South African Health Minister Joe Phaahla says the variant is behind the “exponential” growth of COVID infections.
South African scientists have detected a new variant of COVID-19 in small numbers and are working to understand its potential consequences.
The variant – called B.1.1.529 – has a “very unusual constellation” of mutations, and is worrisome because it can help prevent the body’s immune response and make it more transmissible, scientists said at a news conference Thursday.
The National Institute of Transmitted Diseases (NICD) said 22 positive cases of the new variant have been recorded in the country after genomic sequencing.
“Unfortunately we have detected a new variant that is a cause for concern in South Africa,” virologist Tulio de Oliveira said at a press conference.
The variant “has a very large number of mutations,” he said. “Unfortunately it is causing a resurgence of infections,” he added.
They have also been caught in Botswana and Hong Kong among South African travelers, he said.
Health Minister Joe Phaahla said the variant was of “serious concern” and behind the “exponential” increase in reported cases, making it a “major threat”.
Daily infections jumped to more than 1,200 on Wednesday, up from about 100 earlier this month.
Before detecting the new variant, authorities announced that there would be a fourth wave in South Africa by mid-December, boosting travel before the holidays.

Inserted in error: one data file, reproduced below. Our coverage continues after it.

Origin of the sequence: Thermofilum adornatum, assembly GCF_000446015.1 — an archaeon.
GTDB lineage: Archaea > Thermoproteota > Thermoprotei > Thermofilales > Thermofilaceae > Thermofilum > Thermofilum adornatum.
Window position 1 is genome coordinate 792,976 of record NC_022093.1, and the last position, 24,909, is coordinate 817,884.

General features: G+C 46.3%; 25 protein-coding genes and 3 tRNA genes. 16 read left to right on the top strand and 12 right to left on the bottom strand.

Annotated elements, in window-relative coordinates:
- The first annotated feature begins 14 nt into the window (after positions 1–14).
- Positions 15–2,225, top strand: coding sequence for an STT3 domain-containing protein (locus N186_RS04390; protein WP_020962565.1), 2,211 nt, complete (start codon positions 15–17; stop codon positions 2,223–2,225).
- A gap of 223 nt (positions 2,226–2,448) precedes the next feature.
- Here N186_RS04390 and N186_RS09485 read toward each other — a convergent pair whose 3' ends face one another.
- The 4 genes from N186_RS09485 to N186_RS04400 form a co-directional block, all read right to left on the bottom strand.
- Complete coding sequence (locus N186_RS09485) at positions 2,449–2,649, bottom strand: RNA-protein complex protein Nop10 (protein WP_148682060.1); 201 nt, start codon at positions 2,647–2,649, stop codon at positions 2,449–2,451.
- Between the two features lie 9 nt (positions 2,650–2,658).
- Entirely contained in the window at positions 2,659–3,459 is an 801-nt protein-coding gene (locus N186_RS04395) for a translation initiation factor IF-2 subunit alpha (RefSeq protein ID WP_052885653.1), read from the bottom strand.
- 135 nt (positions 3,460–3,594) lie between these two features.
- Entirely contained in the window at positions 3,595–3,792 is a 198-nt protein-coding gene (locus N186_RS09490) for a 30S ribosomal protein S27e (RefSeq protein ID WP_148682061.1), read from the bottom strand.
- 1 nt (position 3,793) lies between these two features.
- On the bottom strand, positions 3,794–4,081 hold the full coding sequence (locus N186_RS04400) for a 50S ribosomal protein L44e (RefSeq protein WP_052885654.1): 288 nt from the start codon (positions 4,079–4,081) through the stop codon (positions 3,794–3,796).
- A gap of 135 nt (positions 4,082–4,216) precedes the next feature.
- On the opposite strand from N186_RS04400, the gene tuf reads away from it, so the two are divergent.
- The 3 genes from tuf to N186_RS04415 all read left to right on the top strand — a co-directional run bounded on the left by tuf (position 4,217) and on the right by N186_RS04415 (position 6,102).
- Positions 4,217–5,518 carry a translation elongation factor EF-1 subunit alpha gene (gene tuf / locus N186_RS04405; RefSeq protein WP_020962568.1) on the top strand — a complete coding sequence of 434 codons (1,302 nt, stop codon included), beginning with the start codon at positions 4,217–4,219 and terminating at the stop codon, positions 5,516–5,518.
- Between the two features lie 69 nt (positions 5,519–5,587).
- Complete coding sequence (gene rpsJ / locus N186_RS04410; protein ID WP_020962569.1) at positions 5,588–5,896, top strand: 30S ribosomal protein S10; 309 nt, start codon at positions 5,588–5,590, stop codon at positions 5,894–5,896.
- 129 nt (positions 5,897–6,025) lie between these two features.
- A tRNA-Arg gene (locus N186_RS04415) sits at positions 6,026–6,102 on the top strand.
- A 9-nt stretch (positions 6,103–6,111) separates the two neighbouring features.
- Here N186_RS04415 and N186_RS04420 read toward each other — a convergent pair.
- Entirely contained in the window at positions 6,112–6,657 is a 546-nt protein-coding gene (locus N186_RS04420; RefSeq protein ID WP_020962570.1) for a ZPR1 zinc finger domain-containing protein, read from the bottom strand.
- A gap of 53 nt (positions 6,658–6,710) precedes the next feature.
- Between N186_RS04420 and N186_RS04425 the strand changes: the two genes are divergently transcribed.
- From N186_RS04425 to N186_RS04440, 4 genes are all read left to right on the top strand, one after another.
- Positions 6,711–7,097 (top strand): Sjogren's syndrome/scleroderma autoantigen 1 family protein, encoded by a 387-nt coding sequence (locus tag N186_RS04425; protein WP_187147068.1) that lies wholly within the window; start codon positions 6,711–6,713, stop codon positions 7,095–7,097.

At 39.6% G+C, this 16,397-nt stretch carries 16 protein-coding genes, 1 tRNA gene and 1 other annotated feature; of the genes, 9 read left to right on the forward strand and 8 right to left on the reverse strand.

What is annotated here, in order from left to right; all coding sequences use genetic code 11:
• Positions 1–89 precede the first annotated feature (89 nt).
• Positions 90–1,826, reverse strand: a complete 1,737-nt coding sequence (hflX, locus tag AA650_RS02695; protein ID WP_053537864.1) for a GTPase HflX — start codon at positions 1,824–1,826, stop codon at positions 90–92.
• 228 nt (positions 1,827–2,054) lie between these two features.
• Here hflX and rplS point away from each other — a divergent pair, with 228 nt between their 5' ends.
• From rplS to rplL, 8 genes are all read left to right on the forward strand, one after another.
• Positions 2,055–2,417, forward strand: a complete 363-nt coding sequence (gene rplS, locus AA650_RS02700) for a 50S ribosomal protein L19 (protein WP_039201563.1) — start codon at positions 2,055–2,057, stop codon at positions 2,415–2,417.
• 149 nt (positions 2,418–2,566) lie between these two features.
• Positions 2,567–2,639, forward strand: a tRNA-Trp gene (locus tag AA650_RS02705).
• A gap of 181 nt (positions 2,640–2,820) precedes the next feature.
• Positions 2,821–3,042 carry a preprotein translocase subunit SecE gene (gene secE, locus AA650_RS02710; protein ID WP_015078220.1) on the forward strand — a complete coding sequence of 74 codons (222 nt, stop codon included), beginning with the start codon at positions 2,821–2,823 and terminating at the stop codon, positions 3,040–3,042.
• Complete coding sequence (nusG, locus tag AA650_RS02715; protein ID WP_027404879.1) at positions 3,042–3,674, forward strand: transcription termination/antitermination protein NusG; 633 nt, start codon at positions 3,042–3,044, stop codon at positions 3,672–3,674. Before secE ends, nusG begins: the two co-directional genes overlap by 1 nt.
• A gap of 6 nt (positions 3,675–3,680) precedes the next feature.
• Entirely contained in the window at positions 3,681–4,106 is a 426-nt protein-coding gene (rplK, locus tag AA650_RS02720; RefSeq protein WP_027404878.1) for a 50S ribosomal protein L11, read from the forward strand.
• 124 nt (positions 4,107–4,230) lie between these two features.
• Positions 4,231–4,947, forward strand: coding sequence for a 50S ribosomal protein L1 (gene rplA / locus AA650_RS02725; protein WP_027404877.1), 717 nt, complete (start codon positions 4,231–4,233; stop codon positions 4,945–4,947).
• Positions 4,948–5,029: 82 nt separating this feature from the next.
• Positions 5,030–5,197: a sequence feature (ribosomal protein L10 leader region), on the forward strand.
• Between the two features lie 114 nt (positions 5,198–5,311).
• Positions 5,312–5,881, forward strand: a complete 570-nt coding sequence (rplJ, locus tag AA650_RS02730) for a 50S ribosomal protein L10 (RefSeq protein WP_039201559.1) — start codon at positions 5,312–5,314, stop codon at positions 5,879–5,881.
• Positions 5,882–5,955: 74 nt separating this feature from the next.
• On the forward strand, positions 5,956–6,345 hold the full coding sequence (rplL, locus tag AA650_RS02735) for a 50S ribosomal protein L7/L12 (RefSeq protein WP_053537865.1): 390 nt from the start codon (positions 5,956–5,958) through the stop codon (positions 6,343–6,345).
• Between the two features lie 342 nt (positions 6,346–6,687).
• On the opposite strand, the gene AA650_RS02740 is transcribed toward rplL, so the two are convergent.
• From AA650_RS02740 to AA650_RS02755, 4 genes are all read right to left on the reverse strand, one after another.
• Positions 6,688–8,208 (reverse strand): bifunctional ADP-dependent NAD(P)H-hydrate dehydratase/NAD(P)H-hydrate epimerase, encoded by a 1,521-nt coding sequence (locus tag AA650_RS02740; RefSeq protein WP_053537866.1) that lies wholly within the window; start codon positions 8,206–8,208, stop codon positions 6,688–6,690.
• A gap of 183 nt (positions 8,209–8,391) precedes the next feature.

The NICD said in a statement on Thursday that the cases detected and the percentage of positives were “rapidly increasing” in the country’s three provinces, including Johannesburg and Pretoria, including Gauteng.
A cluster outbreak has recently been identified, concentrated in a higher education institute in the capital Pretoria, the NICD said.
“Despite the limited data, our experts are working overtime with all established surveillance systems to understand the new variant and the consequences it may have,” he said.
Since the start of the pandemic, South Africa has registered about 2.95 million cases of COVID-19, of which 89,657 have been fatal.
Dr. Lessells adds that the data suggest sustainable growth # COVID-19 Gauteng’s incidence, perhaps driven by cluster appearances. Work needs to be done to understand the importance of work #NewVariation. Vaccines remain critical. # B11529 pic.twitter.com/4zlderzifQ
– NICD (@nicd_sa) November 25, 2021
Scientists say the new variant B.1.1.529 has at least 10 mutations, compared to two in Delta or three in Beta.
“What worries us (is) that this variant can not only improve transmissibility but also spread it more efficiently, but also be able to overcome parts of the immune system and our protection in our immune system,” he said. Researcher Richard Lessells.
So far the variant has been seen to spread mainly among young people.
But the coming days and weeks will be key to determining the severity of the variant, Lessells said.
South Africa on Friday called for an urgent meeting of a World Health Organization (WHO) working group to discuss a new variant on the evolution of the virus.
Health Minister Phaahla said it was too early to say whether the government would impose tougher restrictions on the variant.
South Africa was the first country to detect the Beta variant last year.
Beta is one of only four that the WHO has identified as “worrying” because there is evidence that it is more contagious and that vaccines work less against it.